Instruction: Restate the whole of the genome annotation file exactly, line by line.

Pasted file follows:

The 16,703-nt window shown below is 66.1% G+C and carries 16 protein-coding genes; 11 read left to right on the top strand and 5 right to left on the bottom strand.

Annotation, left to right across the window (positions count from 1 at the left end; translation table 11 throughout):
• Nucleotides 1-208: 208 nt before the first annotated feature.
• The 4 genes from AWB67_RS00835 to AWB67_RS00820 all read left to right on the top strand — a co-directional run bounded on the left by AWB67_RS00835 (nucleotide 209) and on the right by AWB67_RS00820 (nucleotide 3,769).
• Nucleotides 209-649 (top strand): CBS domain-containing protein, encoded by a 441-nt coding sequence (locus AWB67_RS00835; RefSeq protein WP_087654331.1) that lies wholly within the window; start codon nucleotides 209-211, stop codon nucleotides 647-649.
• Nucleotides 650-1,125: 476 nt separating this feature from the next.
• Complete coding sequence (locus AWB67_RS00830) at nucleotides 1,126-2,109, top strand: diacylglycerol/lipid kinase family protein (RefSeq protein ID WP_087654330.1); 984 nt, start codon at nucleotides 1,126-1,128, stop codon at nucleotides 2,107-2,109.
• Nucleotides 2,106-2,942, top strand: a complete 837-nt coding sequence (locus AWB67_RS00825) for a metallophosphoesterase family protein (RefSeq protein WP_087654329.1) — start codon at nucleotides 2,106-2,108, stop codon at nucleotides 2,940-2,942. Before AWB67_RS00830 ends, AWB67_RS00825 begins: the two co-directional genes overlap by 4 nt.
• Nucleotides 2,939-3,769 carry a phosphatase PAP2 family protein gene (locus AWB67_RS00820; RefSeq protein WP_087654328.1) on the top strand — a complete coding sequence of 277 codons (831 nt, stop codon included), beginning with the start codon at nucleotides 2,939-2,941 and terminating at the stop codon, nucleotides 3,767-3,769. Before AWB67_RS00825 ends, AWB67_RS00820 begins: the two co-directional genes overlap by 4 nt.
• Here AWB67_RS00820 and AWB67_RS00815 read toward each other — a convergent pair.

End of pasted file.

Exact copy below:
The 16,703-nt window shown below is 66.1% G+C and carries 16 protein-coding genes; 11 read left to right on the top strand and 5 right to left on the bottom strand.

Annotation, left to right across the window (positions count from 1 at the left end; translation table 11 throughout):
• Nucleotides 1-208: 208 nt before the first annotated feature.
• The 4 genes from AWB67_RS00835 to AWB67_RS00820 all read left to right on the top strand — a co-directional run bounded on the left by AWB67_RS00835 (nucleotide 209) and on the right by AWB67_RS00820 (nucleotide 3,769).
• Nucleotides 209-649 (top strand): CBS domain-containing protein, encoded by a 441-nt coding sequence (locus AWB67_RS00835; RefSeq protein WP_087654331.1) that lies wholly within the window; start codon nucleotides 209-211, stop codon nucleotides 647-649.
• Nucleotides 650-1,125: 476 nt separating this feature from the next.
• Complete coding sequence (locus AWB67_RS00830) at nucleotides 1,126-2,109, top strand: diacylglycerol/lipid kinase family protein (RefSeq protein ID WP_087654330.1); 984 nt, start codon at nucleotides 1,126-1,128, stop codon at nucleotides 2,107-2,109.
• Nucleotides 2,106-2,942, top strand: a complete 837-nt coding sequence (locus AWB67_RS00825) for a metallophosphoesterase family protein (RefSeq protein WP_087654329.1) — start codon at nucleotides 2,106-2,108, stop codon at nucleotides 2,940-2,942. Before AWB67_RS00830 ends, AWB67_RS00825 begins: the two co-directional genes overlap by 4 nt.
• Nucleotides 2,939-3,769 carry a phosphatase PAP2 family protein gene (locus AWB67_RS00820; RefSeq protein WP_087654328.1) on the top strand — a complete coding sequence of 277 codons (831 nt, stop codon included), beginning with the start codon at nucleotides 2,939-2,941 and terminating at the stop codon, nucleotides 3,767-3,769. Before AWB67_RS00825 ends, AWB67_RS00820 begins: the two co-directional genes overlap by 4 nt.
• Here AWB67_RS00820 and AWB67_RS00815 read toward each other — a convergent pair.